Data Privacy for Telemedicine Platforms

07 July 2020

Telemedicine Platforms are those that provide a technology platform (website or an app) to facilitate online medical care, through audio, visual and text based means.

Such Telemedicine Platforms must be cognisant of: (a) their practices relating to handling data of patients, Medical Professional(s) (“MP(s)”) and other caregivers (hereinafter referred to as “User Data”); and (b) what impact mishandling of such User Data would have.

In India: (a) the Information Technology Act, 2000 (“IT Act”); (b) the Information Technology (Reasonable security practices and procedures and sensitive personal data or information) Rules, 2011 (“Data Protection Rules”); and (c) the Information Technology (Intermediaries Guidelines) Rules, 2011 (“Intermediary Guidelines”), presently regulate how Platforms providing telemedicine services handle the data of its users. 

Platforms which: (a) provide services that enable recording of Sensitive Personal Data or Information (“SPDI”); and (b) place cookies to record user behaviour,  could become liable under the  IT Act, the Data Protection Rules and the Intermediary Guidelines.

Given the sensitivity of health care data, the Indian Government proposed the Digital Information Security in Healthcare Act ("DISHA") in the year 2018, and has been deliberating upon the establishment of a National e-health Authority (“NeHA”) since 2015 with a goal to ensure the development of an e-health ecosystem and enable people centric health services in a cost-effective manner. DISHA aims to establish NeHA and State e-health Authorities (SeHA). Moreover, the enactment of the Digital Personal Data Protection Bill, 2022 (“DPDP Bill”), and its consequent effect will be something that would impact how Platforms provide their services.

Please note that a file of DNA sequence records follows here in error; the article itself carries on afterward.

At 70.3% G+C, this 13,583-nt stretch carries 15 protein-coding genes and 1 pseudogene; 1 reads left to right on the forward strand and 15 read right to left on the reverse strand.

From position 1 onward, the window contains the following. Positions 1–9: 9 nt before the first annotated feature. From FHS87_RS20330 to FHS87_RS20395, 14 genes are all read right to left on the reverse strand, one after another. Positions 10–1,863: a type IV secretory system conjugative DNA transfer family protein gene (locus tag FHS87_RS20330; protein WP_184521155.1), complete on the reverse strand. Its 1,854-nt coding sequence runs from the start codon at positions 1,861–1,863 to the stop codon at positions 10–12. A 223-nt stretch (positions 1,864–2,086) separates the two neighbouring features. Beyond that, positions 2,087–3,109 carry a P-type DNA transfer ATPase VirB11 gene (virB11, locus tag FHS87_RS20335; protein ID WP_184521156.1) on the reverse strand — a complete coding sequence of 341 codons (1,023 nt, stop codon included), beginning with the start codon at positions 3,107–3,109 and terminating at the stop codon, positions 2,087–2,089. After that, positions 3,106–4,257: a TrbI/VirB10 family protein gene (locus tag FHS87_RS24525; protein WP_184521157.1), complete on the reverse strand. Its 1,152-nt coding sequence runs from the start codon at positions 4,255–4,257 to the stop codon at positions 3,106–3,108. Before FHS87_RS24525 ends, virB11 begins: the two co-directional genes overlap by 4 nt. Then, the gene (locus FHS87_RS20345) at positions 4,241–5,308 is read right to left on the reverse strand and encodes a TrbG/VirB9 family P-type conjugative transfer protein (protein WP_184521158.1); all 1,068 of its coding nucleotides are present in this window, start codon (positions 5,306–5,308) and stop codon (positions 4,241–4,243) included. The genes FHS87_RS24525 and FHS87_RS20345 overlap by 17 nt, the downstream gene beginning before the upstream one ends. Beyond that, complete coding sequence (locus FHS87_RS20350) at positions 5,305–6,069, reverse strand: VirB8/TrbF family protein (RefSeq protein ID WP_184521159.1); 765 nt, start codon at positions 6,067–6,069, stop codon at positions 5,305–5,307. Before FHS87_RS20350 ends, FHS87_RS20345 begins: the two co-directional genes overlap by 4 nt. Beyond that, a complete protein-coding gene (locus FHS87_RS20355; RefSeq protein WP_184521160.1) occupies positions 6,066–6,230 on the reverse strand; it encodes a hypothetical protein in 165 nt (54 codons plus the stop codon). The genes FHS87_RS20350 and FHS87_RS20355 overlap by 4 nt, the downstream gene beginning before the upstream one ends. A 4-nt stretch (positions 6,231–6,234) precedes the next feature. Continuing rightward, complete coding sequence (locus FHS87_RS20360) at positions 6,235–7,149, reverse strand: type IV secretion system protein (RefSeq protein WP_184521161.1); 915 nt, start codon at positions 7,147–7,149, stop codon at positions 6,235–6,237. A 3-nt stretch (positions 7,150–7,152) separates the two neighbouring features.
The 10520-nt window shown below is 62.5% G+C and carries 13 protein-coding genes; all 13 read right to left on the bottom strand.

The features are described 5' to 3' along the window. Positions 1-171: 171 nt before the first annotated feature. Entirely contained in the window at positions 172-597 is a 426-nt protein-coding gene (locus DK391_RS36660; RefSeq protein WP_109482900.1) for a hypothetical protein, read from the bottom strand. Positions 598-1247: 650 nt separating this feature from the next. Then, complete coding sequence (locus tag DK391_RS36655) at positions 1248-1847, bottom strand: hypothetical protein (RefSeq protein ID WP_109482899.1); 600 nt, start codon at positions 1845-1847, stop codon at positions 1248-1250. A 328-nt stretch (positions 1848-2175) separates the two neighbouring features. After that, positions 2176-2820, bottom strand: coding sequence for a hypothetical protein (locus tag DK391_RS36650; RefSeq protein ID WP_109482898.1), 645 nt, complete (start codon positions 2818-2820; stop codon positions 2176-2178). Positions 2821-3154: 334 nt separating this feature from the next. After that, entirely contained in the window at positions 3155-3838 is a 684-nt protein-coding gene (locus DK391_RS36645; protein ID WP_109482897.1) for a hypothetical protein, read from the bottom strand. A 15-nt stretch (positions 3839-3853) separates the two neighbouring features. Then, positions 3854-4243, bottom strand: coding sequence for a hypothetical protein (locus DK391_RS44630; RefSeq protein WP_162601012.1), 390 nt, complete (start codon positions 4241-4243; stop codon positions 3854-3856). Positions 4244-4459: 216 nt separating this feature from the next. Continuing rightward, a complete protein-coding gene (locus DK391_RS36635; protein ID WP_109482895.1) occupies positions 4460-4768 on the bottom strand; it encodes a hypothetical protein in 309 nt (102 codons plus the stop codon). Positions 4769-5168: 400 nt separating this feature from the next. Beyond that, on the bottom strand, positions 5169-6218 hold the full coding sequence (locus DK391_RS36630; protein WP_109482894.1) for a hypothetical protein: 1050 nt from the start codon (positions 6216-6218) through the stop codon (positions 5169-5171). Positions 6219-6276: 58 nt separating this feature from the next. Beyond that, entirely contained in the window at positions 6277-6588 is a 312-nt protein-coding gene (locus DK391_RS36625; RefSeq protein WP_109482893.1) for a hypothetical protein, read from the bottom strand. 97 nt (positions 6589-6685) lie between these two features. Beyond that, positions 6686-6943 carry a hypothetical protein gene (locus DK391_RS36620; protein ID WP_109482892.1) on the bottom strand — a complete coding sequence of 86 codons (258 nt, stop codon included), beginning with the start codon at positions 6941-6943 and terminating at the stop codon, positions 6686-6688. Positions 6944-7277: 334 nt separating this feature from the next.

Role of Platforms as Intermediaries: Active or Passive?

The applicability of the IT Act is slightly different for Platforms which are set up to only facilitate the interaction between the patient and the MP, and are not directly involved in the provision of medical care. In such cases the Platform would be considered as an ‘Intermediary’ under the IT Act and the Intermediary Guidelines. Under the Indian legal framework, Intermediaries are exempt from many of the liabilities/obligations placed by the IT Act on entities processing personal data.

As per section 79 of the IT Act, an Intermediary is not liable for any third party information, data, or communication link made available or hosted by it. This exemption applies only if:

  1. the function of the intermediary is limited to providing access to a communication system over which information made available by third parties is transmitted or temporarily stored or hosted;
  2. the intermediary does not – initiate the transmission; select the receiver of the transmission AND select or modify the information contained in the transmission; and
  3. the intermediary observes due diligence (as prescribed under the Intermediaries Guidelines) while discharging its duties under the IT Act.

One of the key elements of section 79 of the IT Act is that a Platform must not, (a) initiate the transmission of communication/data by, between its users; and (b) select the receiver of the transmission; and (c) select or modify the information contained in the transmission.

The manner in which a Telemedicine Platform provides its services, would more often than not, require it to facilitate a transaction and/or transmission of data initiated by their users (i.e. MPs and patients), and thereby, many a times, placing more responsibility on a Telemedicine Platform than would be applicable to an Intermediary, under the IT Act. Since a Platform would need to build their tech framework in a manner that facilitates transactions/transmissions, this circumstance may seem harsh.